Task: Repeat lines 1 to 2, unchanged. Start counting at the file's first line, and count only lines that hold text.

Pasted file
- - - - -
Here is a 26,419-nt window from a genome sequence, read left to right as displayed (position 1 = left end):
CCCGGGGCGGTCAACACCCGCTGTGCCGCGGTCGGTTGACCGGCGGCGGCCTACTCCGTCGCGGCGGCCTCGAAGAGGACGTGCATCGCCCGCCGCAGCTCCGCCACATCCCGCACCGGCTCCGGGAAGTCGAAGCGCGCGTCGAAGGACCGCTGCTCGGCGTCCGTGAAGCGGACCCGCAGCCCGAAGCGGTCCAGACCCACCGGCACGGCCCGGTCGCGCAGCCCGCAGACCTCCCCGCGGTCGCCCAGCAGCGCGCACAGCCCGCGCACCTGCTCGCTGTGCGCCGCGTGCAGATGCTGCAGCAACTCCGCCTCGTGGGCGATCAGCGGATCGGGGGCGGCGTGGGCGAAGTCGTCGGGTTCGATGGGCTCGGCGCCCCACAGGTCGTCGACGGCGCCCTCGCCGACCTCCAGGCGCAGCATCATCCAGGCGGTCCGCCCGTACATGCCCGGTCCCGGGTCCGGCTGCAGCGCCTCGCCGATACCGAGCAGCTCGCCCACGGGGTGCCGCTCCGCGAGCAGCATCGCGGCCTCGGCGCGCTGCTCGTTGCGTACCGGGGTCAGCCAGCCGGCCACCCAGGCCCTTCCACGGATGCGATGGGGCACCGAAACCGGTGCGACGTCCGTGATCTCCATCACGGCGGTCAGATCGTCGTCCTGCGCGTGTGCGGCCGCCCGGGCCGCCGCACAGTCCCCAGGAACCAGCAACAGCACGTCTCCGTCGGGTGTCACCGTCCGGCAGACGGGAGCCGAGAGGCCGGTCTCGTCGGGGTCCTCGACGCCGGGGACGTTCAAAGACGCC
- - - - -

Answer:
Here is a 26,419-nt window from a genome sequence, read left to right as displayed (position 1 = left end):
CCCGGGGCGGTCAACACCCGCTGTGCCGCGGTCGGTTGACCGGCGGCGGCCTACTCCGTCGCGGCGGCCTCGAAGAGGACGTGCATCGCCCGCCGCAGCTCCGCCACATCCCGCACCGGCTCCGGGAAGTCGAAGCGCGCGTCGAAGGACCGCTGCTCGGCGTCCGTGAAGCGGACCCGCAGCCCGAAGCGGTCCAGACCCACCGGCACGGCCCGGTCGCGCAGCCCGCAGACCTCCCCGCGGTCGCCCAGCAGCGCGCACAGCCCGCGCACCTGCTCGCTGTGCGCCGCGTGCAGATGCTGCAGCAACTCCGCCTCGTGGGCGATCAGCGGATCGGGGGCGGCGTGGGCGAAGTCGTCGGGTTCGATGGGCTCGGCGCCCCACAGGTCGTCGACGGCGCCCTCGCCGACCTCCAGGCGCAGCATCATCCAGGCGGTCCGCCCGTACATGCCCGGTCCCGGGTCCGGCTGCAGCGCCTCGCCGATACCGAGCAGCTCGCCCACGGGGTGCCGCTCCGCGAGCAGCATCGCGGCCTCGGCGCGCTGCTCGTTGCGTACCGGGGTCAGCCAGCCGGCCACCCAGGCCCTTCCACGGATGCGATGGGGCACCGAAACCGGTGCGACGTCCGTGATCTCCATCACGGCGGTCAGATCGTCGTCCTGCGCGTGTGCGGCCGCCCGGGCCGCCGCACAGTCCCCAGGAACCAGCAACAGCACGTCTCCGTCGGGTGTCACCGTCCGGCAGACGGGAGCCGAGAGGCCGGTCTCGTCGGGGTCCTCGACGCCGGGGACGTTCAAAGACGCC